Anita: I honestly don’t think there is a substitute for meeting IRL. Zoom conferences and meetings are very different and don’t fill the same gaps. The excitement of a festival or the camaraderie of a retreat is not comparable to meeting online

Rik: I agree, Anita. But I see online meets as additional. And you can meet people who couldn’t travel or are too far away. Having said that @swanwickwriters has had delegates from North America, Japan, Australia etc.

Anita: That is so true. @swanwickwriters is worth travelling the globe for. But it wouldn’t be the same if it was virtual

Rik: I would like to do an Arvon week, but the commitment to work and the absolute transparency to others terrifies me and triggers imposter syndrome big time.

Deborah: I bet the other writers would be supportive. I met some wonderful writers at The Winchester Festival and have stayed in touch with a couple of them.

Gerald: One day, I would love to go to the Harrogate Crime Festival @HarrogateFest. I know a number of people who’ve gone, and they always seem to have a nice time. And yes, alcohol always seems to be involved there, too.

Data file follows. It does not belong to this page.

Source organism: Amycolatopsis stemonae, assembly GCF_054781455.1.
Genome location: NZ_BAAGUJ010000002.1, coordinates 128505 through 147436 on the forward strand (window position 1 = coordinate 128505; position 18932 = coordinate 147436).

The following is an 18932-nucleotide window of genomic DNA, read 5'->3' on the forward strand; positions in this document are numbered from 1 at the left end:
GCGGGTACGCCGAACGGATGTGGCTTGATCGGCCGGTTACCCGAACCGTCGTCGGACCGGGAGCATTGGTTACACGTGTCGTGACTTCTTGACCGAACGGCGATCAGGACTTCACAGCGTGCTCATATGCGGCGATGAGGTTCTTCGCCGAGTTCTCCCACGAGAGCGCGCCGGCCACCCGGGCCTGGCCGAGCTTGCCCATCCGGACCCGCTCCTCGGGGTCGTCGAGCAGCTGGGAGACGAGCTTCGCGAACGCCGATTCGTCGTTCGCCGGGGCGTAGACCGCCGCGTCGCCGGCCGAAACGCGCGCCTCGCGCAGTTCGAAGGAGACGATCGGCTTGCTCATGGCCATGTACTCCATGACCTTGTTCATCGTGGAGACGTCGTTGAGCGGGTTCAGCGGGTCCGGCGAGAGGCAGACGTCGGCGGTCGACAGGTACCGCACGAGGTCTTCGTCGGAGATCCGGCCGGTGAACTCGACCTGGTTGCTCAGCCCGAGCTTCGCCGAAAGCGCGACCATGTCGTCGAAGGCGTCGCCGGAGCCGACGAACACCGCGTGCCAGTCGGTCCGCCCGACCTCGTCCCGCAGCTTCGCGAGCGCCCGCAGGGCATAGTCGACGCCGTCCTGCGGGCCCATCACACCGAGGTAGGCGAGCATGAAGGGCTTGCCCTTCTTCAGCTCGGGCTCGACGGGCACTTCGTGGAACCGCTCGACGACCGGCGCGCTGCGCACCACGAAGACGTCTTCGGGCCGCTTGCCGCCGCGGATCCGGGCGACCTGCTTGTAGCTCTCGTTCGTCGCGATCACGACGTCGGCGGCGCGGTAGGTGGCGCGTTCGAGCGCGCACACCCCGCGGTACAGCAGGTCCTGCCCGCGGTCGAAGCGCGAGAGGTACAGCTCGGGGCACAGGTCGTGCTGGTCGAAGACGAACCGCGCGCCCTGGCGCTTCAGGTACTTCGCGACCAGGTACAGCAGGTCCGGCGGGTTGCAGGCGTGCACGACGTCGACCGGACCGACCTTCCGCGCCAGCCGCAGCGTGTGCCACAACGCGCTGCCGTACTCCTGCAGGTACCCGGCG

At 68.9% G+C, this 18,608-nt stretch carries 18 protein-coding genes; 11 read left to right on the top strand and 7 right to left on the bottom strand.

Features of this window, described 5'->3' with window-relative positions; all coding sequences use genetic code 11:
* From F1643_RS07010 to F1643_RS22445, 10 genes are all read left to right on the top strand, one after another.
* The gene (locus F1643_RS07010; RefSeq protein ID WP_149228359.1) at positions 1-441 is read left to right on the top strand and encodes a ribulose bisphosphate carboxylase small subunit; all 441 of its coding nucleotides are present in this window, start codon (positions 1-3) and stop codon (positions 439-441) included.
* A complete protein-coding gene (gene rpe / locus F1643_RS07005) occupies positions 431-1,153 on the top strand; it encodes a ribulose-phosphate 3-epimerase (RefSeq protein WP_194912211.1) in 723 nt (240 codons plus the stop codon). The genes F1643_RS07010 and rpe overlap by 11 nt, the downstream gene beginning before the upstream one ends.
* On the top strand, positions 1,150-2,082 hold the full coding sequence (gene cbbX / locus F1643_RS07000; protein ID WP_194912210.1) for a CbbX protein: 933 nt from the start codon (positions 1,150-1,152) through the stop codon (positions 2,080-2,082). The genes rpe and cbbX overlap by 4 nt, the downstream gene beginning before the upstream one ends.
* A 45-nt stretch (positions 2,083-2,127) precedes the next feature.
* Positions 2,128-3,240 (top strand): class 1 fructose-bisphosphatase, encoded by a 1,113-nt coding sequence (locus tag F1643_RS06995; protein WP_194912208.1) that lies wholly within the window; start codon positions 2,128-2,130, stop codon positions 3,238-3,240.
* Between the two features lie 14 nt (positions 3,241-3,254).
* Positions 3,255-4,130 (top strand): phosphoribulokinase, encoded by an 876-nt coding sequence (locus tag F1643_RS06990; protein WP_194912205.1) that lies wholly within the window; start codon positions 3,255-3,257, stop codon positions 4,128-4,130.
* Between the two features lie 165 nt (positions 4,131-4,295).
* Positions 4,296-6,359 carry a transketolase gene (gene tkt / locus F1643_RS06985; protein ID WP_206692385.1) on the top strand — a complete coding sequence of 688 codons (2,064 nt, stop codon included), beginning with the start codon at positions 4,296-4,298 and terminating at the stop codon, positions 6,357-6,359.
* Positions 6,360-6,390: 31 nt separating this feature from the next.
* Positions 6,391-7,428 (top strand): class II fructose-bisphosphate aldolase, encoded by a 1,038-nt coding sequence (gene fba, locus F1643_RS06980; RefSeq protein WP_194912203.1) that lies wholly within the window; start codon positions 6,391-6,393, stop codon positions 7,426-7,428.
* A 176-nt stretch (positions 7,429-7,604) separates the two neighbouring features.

Maria: My biggest restriction is that I don’t have a physical writing group/network to go on retreat with, as most of my writer friends are online. As mentioned, I love the connection & encouragement with my writing friends & would love the chance to meet them physically.

Deborah (to Maria): Even a face to face gathering on Zoom would be something.

Maria: Yeah! I do a hangout call with some writers during the week & it makes a big difference, especially if you work from home as it would be quite isolating otherwise. Feels like having colleagues/a virtual office.

Kathleen: All of my Sisters in Crime meetings have been Zoom so far — but I still get the connection and support.

Deborah (to Kathleen): I love the name Sisters in Crime! Even here with our Twitter chats I feel as though I have a group of supportive writer friends. Of course, I have the advantage because I am chatting with you all on Castaway Books too.

Kathleen: Yes — and #FriSalon itself is a wonderful supportive environment too! (The Sisters in Crime aren’t all women — all genders are welcome — we support all writers who need their voices amplified.)

Marianne: I must look up writing events in Toronto (Canada). There must be several. My only barrier would be the traffic. Driving in Toronto is taking your life in your hands. I’d have to hitch a ride.